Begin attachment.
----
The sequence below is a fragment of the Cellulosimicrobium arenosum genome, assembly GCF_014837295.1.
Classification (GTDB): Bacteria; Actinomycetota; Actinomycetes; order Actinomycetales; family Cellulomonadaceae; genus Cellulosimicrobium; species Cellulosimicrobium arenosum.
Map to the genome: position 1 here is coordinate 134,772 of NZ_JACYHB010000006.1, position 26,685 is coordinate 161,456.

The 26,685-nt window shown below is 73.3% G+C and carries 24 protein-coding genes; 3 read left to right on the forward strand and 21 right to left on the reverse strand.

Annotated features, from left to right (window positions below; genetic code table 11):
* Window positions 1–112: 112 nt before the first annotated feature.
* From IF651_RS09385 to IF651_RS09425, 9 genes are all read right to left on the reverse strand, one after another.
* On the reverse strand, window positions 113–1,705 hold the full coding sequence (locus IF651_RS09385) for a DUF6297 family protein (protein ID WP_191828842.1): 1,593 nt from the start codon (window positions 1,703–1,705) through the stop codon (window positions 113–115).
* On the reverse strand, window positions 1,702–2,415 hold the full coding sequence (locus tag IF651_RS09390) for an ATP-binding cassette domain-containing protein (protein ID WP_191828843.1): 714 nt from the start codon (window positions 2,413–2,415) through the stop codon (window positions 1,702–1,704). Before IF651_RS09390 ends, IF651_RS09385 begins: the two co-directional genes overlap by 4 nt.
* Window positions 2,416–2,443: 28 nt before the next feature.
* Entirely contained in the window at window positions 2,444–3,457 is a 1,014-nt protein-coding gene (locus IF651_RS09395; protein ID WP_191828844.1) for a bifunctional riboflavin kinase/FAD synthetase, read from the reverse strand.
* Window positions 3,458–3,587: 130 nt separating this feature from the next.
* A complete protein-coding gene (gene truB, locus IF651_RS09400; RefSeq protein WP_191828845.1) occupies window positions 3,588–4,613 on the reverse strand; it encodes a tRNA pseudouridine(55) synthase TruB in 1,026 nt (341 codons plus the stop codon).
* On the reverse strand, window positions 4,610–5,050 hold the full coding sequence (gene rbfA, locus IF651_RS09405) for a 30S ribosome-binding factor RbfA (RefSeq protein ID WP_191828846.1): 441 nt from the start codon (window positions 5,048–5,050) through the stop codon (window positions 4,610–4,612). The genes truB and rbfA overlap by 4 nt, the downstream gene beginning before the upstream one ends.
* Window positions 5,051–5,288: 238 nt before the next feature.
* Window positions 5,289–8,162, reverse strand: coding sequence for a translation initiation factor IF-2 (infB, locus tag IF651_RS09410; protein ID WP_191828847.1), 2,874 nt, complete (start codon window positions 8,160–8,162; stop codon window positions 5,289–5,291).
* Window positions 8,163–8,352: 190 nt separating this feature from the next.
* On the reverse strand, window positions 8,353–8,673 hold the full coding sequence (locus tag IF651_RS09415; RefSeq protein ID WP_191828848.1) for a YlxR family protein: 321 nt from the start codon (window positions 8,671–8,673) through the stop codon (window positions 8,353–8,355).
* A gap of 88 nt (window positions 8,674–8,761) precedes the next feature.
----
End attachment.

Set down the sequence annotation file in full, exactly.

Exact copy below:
The sequence below is a fragment of the Cellulosimicrobium arenosum genome, assembly GCF_014837295.1.
Classification (GTDB): Bacteria; Actinomycetota; Actinomycetes; order Actinomycetales; family Cellulomonadaceae; genus Cellulosimicrobium; species Cellulosimicrobium arenosum.
Map to the genome: position 1 here is coordinate 134,772 of NZ_JACYHB010000006.1, position 26,685 is coordinate 161,456.

The 26,685-nt window shown below is 73.3% G+C and carries 24 protein-coding genes; 3 read left to right on the forward strand and 21 right to left on the reverse strand.

Annotated features, from left to right (window positions below; genetic code table 11):
* Window positions 1–112: 112 nt before the first annotated feature.
* From IF651_RS09385 to IF651_RS09425, 9 genes are all read right to left on the reverse strand, one after another.
* On the reverse strand, window positions 113–1,705 hold the full coding sequence (locus IF651_RS09385) for a DUF6297 family protein (protein ID WP_191828842.1): 1,593 nt from the start codon (window positions 1,703–1,705) through the stop codon (window positions 113–115).
* On the reverse strand, window positions 1,702–2,415 hold the full coding sequence (locus tag IF651_RS09390) for an ATP-binding cassette domain-containing protein (protein ID WP_191828843.1): 714 nt from the start codon (window positions 2,413–2,415) through the stop codon (window positions 1,702–1,704). Before IF651_RS09390 ends, IF651_RS09385 begins: the two co-directional genes overlap by 4 nt.
* Window positions 2,416–2,443: 28 nt before the next feature.
* Entirely contained in the window at window positions 2,444–3,457 is a 1,014-nt protein-coding gene (locus IF651_RS09395; protein ID WP_191828844.1) for a bifunctional riboflavin kinase/FAD synthetase, read from the reverse strand.
* Window positions 3,458–3,587: 130 nt separating this feature from the next.
* A complete protein-coding gene (gene truB, locus IF651_RS09400; RefSeq protein WP_191828845.1) occupies window positions 3,588–4,613 on the reverse strand; it encodes a tRNA pseudouridine(55) synthase TruB in 1,026 nt (341 codons plus the stop codon).
* On the reverse strand, window positions 4,610–5,050 hold the full coding sequence (gene rbfA, locus IF651_RS09405) for a 30S ribosome-binding factor RbfA (RefSeq protein ID WP_191828846.1): 441 nt from the start codon (window positions 5,048–5,050) through the stop codon (window positions 4,610–4,612). The genes truB and rbfA overlap by 4 nt, the downstream gene beginning before the upstream one ends.
* Window positions 5,051–5,288: 238 nt before the next feature.
* Window positions 5,289–8,162, reverse strand: coding sequence for a translation initiation factor IF-2 (infB, locus tag IF651_RS09410; protein ID WP_191828847.1), 2,874 nt, complete (start codon window positions 8,160–8,162; stop codon window positions 5,289–5,291).
* Window positions 8,163–8,352: 190 nt separating this feature from the next.
* On the reverse strand, window positions 8,353–8,673 hold the full coding sequence (locus tag IF651_RS09415; RefSeq protein ID WP_191828848.1) for a YlxR family protein: 321 nt from the start codon (window positions 8,671–8,673) through the stop codon (window positions 8,353–8,355).
* A gap of 88 nt (window positions 8,674–8,761) precedes the next feature.